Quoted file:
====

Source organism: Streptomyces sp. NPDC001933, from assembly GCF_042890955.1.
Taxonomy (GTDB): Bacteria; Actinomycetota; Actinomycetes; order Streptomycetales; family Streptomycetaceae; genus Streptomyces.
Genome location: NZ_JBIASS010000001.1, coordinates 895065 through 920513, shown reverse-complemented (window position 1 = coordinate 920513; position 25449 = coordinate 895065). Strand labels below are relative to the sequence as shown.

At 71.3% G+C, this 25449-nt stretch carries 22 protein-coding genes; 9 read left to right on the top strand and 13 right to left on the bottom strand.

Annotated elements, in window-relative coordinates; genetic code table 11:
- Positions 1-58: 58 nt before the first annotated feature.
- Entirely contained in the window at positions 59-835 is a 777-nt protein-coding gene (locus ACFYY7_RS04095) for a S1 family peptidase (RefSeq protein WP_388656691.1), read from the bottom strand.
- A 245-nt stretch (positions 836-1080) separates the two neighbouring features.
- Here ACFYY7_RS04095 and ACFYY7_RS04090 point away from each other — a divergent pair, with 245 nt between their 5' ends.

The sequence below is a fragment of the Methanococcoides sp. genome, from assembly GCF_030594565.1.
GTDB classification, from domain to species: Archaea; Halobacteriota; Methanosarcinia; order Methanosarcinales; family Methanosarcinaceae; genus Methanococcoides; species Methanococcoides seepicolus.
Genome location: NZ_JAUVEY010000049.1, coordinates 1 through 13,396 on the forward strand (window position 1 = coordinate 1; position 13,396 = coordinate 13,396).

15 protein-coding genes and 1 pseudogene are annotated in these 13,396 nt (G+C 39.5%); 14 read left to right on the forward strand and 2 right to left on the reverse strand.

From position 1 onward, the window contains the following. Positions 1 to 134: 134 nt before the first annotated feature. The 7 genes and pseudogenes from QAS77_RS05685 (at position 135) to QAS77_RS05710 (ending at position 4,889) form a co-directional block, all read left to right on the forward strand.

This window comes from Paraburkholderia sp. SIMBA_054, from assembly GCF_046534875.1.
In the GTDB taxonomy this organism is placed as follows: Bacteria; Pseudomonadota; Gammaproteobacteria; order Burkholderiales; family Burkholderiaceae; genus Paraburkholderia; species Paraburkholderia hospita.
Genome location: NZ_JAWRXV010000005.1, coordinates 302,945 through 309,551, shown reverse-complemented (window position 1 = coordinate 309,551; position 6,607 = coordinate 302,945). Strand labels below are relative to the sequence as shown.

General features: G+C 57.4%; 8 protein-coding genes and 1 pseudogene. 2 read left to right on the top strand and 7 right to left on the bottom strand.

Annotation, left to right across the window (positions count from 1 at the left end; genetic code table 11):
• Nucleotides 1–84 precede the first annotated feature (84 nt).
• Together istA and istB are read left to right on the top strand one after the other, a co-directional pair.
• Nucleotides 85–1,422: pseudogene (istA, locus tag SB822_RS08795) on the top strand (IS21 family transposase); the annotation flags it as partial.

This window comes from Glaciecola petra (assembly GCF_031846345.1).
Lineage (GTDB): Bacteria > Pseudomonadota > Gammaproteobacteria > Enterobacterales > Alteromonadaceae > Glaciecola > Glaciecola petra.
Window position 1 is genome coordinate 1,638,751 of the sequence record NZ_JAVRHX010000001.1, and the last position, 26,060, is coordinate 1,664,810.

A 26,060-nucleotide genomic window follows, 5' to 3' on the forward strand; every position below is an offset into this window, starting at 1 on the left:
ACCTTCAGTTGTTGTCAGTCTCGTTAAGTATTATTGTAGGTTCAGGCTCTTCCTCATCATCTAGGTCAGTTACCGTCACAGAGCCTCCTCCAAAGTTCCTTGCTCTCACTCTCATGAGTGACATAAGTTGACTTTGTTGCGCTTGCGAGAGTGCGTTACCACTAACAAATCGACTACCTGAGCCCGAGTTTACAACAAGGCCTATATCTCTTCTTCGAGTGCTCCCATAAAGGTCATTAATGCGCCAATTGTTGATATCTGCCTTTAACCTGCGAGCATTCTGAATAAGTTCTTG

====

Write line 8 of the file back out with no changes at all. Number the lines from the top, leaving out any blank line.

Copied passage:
- A 245-nt stretch (positions 836-1080) separates the two neighbouring features.